Jogging along by David Syme The Flying Mile When my running pal Anne and I meet to go for a club run we ask each other: “How are you?” and we listen carefully to the answer. Over the past 15 years we have both suffered injury on and off, so empathy rules. The other day Anne asked how I was. I thought for a moment, then answered confidently: “Fine thank you.” This is because my last run had ended with a good performance on my Flying Mile. Let me explain.... There is a cycle/walking track near my home, once a suburban train line. It has a tarmac surface and lamp-posts at regular intervals. Cyclists, dog-walkers and pram-pushers and joggers love it, and not far from my home I have designated a straight stretch of it as my Flying Mile. I will start a run slowly, with the usual creaks and groans, morph gently up to a comfortable trot, but as I approach the home straight I gear myself up for the Flying Mile. It is less than a mile, of course, more like 500 yards, but as I come to the first marker lamp-post I accelerate and keep up a respectable lick until the 12th lamp-post, slow down then warm-down with some stretches on the last few yards home. It may not look pretty, but for the brief time that I am running at speed I have the exhilarating sensation of flying. When Anne asked how I was, I recalled my last Flying Mile – arms pumping, long strides, running at speed - euphoric… “Fine, thank you, Anne” was the honest answer.

David has produced two collections of short stories about running world-wide: “Running Away From Home” and “Running Home and Away”. All proceeds from sales go to support Tong-Len UK, a charity for street children in Northern India.

jogscotland magazine


stride Winter 2016


Cool down by Sue Gyford One of the great things about running is how it instantly gives you a sense of connection with other runners, no matter what differences there might be between you. The fact that you’ve both experienced the challenges and the joys of getting out there on foot and pounding the pavements, trails or tracks, gives you an instant affinity.

So we were delighted when the Great Run Company asked if some jogscotland members could join their Great Winter Run photoshoot in Holyrood Park with top athlete Laura Muir. Not only was it a brilliant experience for the joggers to have a run with Laura, the photos – which appeared all over social media and the papers – as well as on our front cover – showed that jogscotland joggers are just as important to the running community as our Olympians and national record holders. The camaraderie of running can also link us across the miles. I enjoyed reading Jenny Karlsson’s article in this edition, where she describes taking her new-found hobby of running to Sweden for the summer, where it enabled her to join the running community there. And I’ve been experiencing these links across even greater distances recently. My friend Lucy and I have decided to take part in the Glentress Trail Marathon in February to raise money for a brilliant charity called Free to Run. Based in New York, Free to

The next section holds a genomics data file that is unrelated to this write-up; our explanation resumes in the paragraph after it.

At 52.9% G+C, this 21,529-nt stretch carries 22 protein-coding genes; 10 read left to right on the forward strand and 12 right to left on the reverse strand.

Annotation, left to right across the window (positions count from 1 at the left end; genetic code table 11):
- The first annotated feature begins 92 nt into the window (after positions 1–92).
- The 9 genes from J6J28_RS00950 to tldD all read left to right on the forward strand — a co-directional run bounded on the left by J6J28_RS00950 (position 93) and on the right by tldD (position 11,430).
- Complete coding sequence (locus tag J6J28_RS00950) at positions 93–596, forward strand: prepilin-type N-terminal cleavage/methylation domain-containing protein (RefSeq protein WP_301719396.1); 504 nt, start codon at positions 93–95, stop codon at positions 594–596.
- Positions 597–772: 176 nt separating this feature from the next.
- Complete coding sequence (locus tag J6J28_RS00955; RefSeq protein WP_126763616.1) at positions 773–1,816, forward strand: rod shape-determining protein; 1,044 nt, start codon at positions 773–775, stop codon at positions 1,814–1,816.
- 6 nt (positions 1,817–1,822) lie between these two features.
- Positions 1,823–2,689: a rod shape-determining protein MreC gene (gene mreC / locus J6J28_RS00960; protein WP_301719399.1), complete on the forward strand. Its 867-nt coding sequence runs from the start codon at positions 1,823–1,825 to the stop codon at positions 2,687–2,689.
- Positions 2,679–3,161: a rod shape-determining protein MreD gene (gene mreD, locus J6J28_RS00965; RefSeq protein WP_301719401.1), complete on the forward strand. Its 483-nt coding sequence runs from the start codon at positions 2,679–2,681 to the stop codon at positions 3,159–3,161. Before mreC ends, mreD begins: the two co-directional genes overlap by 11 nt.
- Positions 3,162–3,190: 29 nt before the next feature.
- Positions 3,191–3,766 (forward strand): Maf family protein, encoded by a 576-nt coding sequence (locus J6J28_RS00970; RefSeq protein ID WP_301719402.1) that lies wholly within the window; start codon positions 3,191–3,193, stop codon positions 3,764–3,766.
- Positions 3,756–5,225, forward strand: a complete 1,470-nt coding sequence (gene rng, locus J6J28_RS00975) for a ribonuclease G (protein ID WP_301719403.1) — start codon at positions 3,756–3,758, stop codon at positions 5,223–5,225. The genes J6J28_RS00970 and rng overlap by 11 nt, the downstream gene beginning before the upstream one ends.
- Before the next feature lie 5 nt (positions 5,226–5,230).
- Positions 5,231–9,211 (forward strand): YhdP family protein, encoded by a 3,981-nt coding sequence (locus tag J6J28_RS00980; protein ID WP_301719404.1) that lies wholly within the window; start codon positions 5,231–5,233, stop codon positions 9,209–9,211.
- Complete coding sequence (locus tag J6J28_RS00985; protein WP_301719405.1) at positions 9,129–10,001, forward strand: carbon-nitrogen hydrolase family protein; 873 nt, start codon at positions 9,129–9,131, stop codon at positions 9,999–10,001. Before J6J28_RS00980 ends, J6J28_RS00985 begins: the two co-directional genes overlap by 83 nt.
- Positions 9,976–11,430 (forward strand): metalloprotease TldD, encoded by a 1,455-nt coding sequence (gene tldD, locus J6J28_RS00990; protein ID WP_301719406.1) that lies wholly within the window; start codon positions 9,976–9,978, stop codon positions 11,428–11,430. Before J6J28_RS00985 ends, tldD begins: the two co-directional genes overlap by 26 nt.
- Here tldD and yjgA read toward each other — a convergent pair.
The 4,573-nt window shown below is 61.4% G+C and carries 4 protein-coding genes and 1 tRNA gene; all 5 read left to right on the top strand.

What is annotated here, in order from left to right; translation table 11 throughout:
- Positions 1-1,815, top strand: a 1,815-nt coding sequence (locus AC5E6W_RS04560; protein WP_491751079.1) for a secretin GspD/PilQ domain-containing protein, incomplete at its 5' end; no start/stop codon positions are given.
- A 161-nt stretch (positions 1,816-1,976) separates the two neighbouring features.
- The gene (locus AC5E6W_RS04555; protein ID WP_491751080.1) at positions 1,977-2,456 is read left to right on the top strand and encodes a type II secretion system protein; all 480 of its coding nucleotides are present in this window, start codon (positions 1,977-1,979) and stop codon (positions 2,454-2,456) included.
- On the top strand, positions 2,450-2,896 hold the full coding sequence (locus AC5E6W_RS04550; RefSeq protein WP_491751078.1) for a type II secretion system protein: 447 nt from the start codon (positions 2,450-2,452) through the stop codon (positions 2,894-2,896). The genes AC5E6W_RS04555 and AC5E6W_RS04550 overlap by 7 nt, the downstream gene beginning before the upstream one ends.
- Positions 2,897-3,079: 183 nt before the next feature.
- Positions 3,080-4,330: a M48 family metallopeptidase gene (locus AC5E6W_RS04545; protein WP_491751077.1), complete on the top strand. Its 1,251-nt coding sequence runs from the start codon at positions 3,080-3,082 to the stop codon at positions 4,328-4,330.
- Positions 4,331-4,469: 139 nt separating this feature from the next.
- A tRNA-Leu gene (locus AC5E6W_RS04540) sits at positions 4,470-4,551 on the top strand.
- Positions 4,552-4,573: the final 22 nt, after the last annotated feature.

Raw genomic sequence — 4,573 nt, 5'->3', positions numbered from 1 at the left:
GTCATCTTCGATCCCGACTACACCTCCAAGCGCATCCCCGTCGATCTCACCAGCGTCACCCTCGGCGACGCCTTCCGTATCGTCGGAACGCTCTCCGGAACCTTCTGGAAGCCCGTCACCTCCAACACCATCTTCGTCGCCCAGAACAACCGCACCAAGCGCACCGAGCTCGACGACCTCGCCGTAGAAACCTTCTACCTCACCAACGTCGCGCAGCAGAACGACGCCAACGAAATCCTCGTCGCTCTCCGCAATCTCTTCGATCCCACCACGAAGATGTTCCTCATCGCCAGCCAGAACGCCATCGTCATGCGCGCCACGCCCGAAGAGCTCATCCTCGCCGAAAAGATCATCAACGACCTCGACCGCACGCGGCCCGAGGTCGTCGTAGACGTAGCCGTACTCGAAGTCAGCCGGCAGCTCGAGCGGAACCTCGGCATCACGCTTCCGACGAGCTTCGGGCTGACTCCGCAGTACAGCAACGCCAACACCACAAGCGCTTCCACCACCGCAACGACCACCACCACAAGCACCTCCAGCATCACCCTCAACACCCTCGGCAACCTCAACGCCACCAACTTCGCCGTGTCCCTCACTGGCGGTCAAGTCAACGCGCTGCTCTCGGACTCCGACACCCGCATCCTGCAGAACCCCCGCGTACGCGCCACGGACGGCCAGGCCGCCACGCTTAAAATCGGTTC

stride jogscotland magazine


Winter 2016

33 Run works around the world to help women and girls affected by conflict to access running and outdoor adventure. As well as organising running groups for refugees and asylum seekers living in Hong Kong, they support female runners in places like Iran and Afghanistan, where there can be huge opposition to women getting active. Free to Run recently supported a 10K and marathon in the Bamiyan region of Afghanistan (pictured) – best known for the huge stone Buddha statues that were blown up by the Taliban some years ago. It was incredible to see photos on social media of 100 women taking part in their first ever running event, and to read interviews where they talk about running. So many of them spoke of being attacked or abused when they are out training, by people who think that women shouldn’t run. Some can only train in specific places where they have approval, or have to get up at dawn to run while the streets are still quiet to avoid being seen. So seeing the images of them all in their Free to Run T-shirts, out together in the beautiful landscapes of Bamiyan was amazing. Not only have Lucy and I signed up for the Glentress race, we’ve managed to recruit a team of around a dozen friends to join us there and at other events, all fundraising for Free to Run. As our team trains for their events, it’s incredible to know that we’re part of this running family that stretches right the way around the world, and reaches people whose daily lives are so different from our own. To know that we all share the joy of running is really inspiring. And for those of us to whom running is as simple as just pulling on a pair of trainers and heading out the door, it’s brilliant to know that our fundraising might make it just a little easier for some people for whom it is a major challenge. Just to bring things full circle, our youngest Free to Run Scotland team members are Isla and Charlotte (aged 10 and 9), who will be running in the junior races at the Great Winter Run to raise money for the charity. They’re both really excited to be helping girls on the other side of the world enjoy running – and so are we! For more information see

jogscotland magazine


stride Winter 2016

jogscotland group finder With hundreds of groups across Scotland, here’s how to find your nearest one‌

1. go to 2. enter postcode 3. find your nearest group 4. join in!

Stride Magazine - Winter 2016  

The jogscotland magazine